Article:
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Actual composing of drums?
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Author Actual composing of drums?
rec.Koner
hmmm.....

When i search info about drums, it's either "how to make drums" (synthesize, samples, drum patterns) if we talk electronics or "how to play drums, rudiments and technics" (if i look about acoustic drums).

But what. about. actual. composition ?! very frustrating

I come back to my old guitar recordings and i remember how i couldnt wrote drum tracks for them, especially if it's melody first, drums second -> guess its damn hard so people do instead - drums (and bass) first, melody second.

Any good literature or something? Because otherwise it's like "okay check through existing patterns and try to take each part to apply on your piece".

waah
registeredwiggler
Speaking as a drummer, for 4/4: do something big on 1 and 3, fill in the rest with something rhythmic, more hi hat hits than snare; with song structure changes, just hit different sounds other than snare and kick with the same pattern at the same, half, or double speed; repeat
jtregoat
think about how the drum should interact with your melody, since that's what you're doing the other way around. see if you can fill in the blanks with the beats.


this is coming from someone who produces with drum machines so probably a different perspective, but i feel like what I said still applies
smcameron
As a non-drummer, I found this article many years ago that helped me get tolerable drum tracks (nothing special, mind you, but it let me get something tolerable in a big fat hurry which was a huge improvement over my previous haphazard ignorant dabblings.) And it doesn't address your question of writing drums for existing music (incidentally, I once ended up writing my own midi drum sequencer software on account of I accidentally made a killer guitar riff that happened to be 13 beats long, and the drum software I was using at the time couldn't seem to cope.)

http://tweakheadz.com/how-to-make-original-drum-tracks/
commodorejohn
Like jtregoat said, my strategy is to listen to the other parts and try to hear what should go behind them. It takes some practice and familiarization (and on that note: listen to a bunch of music, and actually listen to the drum parts and try to analyze them,) but once you get the hang of it it's easy to at least do passable drumlines.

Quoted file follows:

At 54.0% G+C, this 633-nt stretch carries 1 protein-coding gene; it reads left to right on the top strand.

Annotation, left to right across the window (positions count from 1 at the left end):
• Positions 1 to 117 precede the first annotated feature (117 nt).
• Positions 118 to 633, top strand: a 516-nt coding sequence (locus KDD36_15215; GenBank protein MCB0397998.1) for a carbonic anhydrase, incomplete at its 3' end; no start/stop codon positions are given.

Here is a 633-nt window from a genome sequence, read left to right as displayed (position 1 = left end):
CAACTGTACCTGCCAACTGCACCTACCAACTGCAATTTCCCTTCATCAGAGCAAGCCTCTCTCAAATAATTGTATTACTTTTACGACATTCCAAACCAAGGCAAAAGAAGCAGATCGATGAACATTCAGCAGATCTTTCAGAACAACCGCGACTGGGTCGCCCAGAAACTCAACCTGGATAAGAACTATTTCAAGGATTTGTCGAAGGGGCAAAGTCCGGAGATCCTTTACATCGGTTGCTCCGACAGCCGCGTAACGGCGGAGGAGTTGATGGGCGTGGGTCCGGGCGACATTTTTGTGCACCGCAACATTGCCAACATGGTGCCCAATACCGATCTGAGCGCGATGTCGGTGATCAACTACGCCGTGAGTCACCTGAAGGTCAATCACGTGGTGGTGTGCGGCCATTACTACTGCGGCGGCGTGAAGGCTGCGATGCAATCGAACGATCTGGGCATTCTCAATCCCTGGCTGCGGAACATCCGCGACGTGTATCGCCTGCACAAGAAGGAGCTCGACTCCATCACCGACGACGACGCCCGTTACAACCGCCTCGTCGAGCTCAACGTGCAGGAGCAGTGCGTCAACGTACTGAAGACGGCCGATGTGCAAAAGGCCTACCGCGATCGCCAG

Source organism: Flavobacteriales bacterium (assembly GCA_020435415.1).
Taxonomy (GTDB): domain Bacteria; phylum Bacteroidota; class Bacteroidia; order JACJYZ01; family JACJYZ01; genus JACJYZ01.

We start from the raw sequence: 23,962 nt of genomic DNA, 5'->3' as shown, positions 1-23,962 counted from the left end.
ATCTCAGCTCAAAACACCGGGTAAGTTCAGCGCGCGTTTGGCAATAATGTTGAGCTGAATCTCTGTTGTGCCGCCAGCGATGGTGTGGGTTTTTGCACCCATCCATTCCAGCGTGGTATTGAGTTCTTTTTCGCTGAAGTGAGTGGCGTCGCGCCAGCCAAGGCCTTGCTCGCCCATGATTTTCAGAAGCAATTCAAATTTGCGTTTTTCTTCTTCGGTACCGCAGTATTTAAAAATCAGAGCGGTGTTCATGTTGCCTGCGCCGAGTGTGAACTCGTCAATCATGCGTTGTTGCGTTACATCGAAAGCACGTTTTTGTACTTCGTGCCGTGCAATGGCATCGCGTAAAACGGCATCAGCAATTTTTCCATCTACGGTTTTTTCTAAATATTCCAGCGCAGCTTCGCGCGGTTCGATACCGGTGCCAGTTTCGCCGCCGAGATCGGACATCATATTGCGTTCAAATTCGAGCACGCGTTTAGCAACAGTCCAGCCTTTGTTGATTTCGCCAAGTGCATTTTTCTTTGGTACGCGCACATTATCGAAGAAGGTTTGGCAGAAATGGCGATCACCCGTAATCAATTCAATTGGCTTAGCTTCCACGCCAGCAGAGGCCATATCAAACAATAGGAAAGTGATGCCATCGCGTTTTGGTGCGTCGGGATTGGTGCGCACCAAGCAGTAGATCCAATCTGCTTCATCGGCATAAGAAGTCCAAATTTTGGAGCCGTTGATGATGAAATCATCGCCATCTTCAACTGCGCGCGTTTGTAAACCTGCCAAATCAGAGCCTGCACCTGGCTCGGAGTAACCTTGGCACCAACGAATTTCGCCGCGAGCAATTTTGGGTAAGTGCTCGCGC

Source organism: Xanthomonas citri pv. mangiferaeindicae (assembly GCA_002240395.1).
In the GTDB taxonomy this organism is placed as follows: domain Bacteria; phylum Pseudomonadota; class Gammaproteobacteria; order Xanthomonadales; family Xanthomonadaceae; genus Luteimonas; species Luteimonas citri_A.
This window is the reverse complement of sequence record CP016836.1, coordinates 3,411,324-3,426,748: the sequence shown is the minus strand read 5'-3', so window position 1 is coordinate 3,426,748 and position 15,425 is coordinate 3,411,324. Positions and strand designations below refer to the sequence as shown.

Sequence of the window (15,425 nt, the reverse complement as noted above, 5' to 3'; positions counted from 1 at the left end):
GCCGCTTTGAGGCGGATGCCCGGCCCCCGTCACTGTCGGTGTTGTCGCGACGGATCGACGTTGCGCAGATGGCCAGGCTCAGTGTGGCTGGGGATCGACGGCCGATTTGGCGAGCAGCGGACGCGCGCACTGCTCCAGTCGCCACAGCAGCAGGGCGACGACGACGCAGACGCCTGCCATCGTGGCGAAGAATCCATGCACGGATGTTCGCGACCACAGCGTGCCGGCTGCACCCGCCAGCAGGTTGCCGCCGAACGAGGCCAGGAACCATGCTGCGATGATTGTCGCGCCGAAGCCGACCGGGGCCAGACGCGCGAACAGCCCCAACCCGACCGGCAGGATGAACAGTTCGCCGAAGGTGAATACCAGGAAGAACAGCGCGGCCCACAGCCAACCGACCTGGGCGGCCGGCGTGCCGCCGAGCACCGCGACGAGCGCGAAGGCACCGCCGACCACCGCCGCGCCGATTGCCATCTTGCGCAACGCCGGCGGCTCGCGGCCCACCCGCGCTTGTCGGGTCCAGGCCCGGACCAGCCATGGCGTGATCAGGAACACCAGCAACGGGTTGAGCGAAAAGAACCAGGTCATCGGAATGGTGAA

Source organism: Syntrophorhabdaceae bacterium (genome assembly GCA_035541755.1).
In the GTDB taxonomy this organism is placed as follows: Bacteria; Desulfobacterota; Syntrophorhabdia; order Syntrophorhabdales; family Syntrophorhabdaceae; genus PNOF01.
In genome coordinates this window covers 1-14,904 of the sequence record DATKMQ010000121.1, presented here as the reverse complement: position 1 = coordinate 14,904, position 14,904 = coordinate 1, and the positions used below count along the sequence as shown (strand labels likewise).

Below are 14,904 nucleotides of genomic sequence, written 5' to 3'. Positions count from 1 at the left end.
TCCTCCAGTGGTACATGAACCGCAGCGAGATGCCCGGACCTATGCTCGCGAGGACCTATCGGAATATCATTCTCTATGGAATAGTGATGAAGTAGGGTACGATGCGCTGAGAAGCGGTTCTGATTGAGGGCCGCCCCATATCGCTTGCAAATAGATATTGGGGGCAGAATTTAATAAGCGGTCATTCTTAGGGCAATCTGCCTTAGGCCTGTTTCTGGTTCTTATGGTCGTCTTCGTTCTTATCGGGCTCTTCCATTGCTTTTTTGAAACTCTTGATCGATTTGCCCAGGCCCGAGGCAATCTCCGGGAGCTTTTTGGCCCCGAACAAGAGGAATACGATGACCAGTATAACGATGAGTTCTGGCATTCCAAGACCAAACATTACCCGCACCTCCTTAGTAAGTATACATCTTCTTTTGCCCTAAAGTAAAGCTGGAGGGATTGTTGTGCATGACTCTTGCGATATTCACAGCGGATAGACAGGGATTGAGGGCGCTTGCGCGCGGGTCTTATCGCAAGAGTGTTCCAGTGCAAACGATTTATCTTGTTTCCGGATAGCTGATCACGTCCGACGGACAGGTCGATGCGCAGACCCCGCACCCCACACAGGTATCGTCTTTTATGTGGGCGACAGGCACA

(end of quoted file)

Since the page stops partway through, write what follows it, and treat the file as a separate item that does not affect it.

rec.Koner
My problem sometimes is that i start to "duplicate" melody with drums so it ends up "soloing drums" not working as intended due to my lack of understanding/skill. Also it should be an opposite, i guess.

Thanks for insight, folks
The Grump
Generally speaking, you want to lay down your drums and bass first because everything else in the piece are reliant on those elements to determine the feel, and place melody/harmony in context.
rec.Koner
Yeah but if you already have melody (even recorded and not remakable anymore) confused
The Grump
rec.Koner wrote:
Yeah but if you already have melody (even recorded and not remakable anymore) confused


Try closing your eyes, listening to the recording, and scatting out a drum or a bass groove with your voice first, record that, then substitute drums and bass sounds for your voice. The key is that you already have perfect fluidity with your voice, even if not pitch and timbre. You can already be expressive without thinking about it. So... listen to the melody, hear what it wants behind it, scat that out, then realize it.

The other option is to just let the old stuff go until you cook up a context that suits it. You have your whole life to make more.
stk
I taught myself to play drums, so that I could program more realistic drums. Weird, maybe. But thinking like you are physically playing the part does make for a much better outcome.

Added benefit; I now really enjoy playing the drums in a band context.
cretaceousear
Yeah I've been in this same place recently - doing melody first then adding drums. Naughty, but I can't work to a preset beat - even a metronome is distracting. I used Roland drum machines years ago but it would be after I had a finished song worked out on guitar.

I've found the more I do the better I get.
Sometimes downloading free patterns - usually the midi channels don't match and what was tom might end up clap etc. but it gets a starting point. I also watched some drumming tutorials on You Tube.

Pulling the melody back to match the bpm is not always a success but this is all in the box - not so easy with recorded audio from modular.
But the more you focus on listening to the percussion the easier you can make your own.
felixer
the best way to learn how to prgram is to learn how to play!
so get a simple/cheap drumkit and take some lessons.
i've been programming for years and it always sounded like it was 'composed'. after 4-5 drumlessons it sounded like a real drummer. only after some swinging of sticks can you appreciate why drummers do thing the way they do 'm. methinks this is independant of styles. i practised at home on a simple hybrid kit. nothing fancy/expensive! and not that noisy really ...
but many practisecentres rent out rooms with a drumkit too.
mt3
Almost all suggestions are valid, but they need to be combined into a holistic whole.
I find some drum libraries easier to program due to a more appealing sound.
Soniccouture Konkrete, for example, always produces great stuff for me.
GuyaGuy
BOOM Chick
BOOM BOOM Chick


But seriously...Learning drum kit basics can help if the goal is realistic drum kit sounds. But just listen to Aphex Twin to know that electronic beats don't have to correspond to what a drummer would play--at all. Of course now we live in a time where drummers are often influenced by sampled or electronic drums (Menomena, Dawn of MIDI, etc.).

If I'm using a standard kick/snare combo then usually I'll program those two first as they define the core rhythm. If something is not working there--like too much accent on the 3--I can more easily tweak it before getting more complex. Then I'll start identifying what textures I want, e.g. polyrhythms on the toms or clicks and chirps creating syncopation. If something isn't working there then it's easy enough to wipe those clean to just leave the core and start over with the more complex additions.
TemplarK
Disco beat.
felixer
GuyaGuy wrote:
Learning drum kit basics can help if the goal is realistic drum kit sounds.